Vive la Revolution is an entertaining book that is both easy to read and useful in illuminating one of the more misunderstood periods in European history. For those who have relied on their basic western civilization textbooks to learn about this period or even those who have undertaken a more detailed study of the period using more scholarly sources, they have likely seen the revolution portrayed as an uncoordinated and horribly violent attack on “order” that resulted in a “dark” period of European history. In an amusing and lucid way, Steel rejects such interpretations and shows that it had components that constituted a “revolution from below” and argues that it is possible to find inspiration for contemporary struggles within the French revolution. Steel ends the book by discussing how the French Revolution shows that when “peasants, slaves, postmen and washerwomen” get together they can change the world because “there are more of them than there are nobles, priests and kings.” He relates this to the present by pointing out that the 360 richest people in the world own the same amount as the poorest 2 billion, suggesting that the current system is vulnerable if organizing brought together the 2 billion.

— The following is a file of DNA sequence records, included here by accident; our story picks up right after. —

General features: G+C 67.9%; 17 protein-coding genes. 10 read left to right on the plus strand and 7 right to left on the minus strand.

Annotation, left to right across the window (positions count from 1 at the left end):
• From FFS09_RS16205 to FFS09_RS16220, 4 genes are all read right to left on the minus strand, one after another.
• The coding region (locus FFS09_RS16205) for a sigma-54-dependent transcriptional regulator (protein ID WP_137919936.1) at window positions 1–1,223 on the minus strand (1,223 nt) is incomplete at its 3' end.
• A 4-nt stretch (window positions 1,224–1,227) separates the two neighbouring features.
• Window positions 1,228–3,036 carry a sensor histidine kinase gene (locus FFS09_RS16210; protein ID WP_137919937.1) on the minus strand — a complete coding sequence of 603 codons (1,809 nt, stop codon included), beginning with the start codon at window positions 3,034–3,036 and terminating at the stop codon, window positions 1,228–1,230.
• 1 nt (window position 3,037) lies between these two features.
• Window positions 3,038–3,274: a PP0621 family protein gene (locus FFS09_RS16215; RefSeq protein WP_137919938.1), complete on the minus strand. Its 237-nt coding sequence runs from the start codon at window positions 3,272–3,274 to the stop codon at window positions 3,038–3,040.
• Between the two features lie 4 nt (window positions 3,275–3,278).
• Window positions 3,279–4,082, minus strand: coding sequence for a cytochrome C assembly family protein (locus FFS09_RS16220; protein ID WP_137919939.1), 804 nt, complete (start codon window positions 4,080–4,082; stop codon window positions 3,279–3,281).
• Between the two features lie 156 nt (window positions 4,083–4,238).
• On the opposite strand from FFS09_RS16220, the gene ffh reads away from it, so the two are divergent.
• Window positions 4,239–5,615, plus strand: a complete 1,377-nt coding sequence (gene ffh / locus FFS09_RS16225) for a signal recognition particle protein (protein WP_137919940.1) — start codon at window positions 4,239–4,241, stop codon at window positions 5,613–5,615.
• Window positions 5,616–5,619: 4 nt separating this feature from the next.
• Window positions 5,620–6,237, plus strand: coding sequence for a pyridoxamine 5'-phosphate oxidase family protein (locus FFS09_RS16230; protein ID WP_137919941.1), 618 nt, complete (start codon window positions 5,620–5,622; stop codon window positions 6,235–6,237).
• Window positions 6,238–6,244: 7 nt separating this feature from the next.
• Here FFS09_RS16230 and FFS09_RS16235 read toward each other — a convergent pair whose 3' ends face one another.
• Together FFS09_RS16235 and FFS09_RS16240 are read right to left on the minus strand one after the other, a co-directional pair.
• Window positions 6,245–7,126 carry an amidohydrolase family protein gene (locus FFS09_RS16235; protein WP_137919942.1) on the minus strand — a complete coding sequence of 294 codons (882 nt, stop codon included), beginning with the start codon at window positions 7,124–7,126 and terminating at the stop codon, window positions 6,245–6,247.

Mark Steel, Vive la Revolution: A Stand-up History of the French Revolution, (Haymarket Books, 2006).

Seven Red Sundays

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While I am generally not a fan of fiction, I often find myself gravitating towards novels that have a “radical” undercurrent in them or that take place within revolutionary periods. It was for this reason that I picked up Sender’s a href=”http://www.amazon.com/gp/product/0929587294?ie=UTF8&tag=medmou-20&linkCode=as2&camp=1789&creative=390957&creativeASIN=0929587294″&gt;Seven Red Sundays, a novel written in 1936 during the revolutionary upheaval in Spain and the Spanish Civil War.

The subject of the novel is a group of revolutionaries in Madrid who are affiliated with the FAI (a Spanish anarchist organization) and what happens after a seven-day period. The upheaval begins with the murder of their comrades at a syndicalist meeting, followed by a general strike that throws the countries into a chaos–a situation in which it is unclear as to whether or not there will be a revolution or if things will return to normal. During this period, the characters engage in various tactics including sabotage and distribution of literature, all while working towards the goal of a libertarian (anarchist) Spain.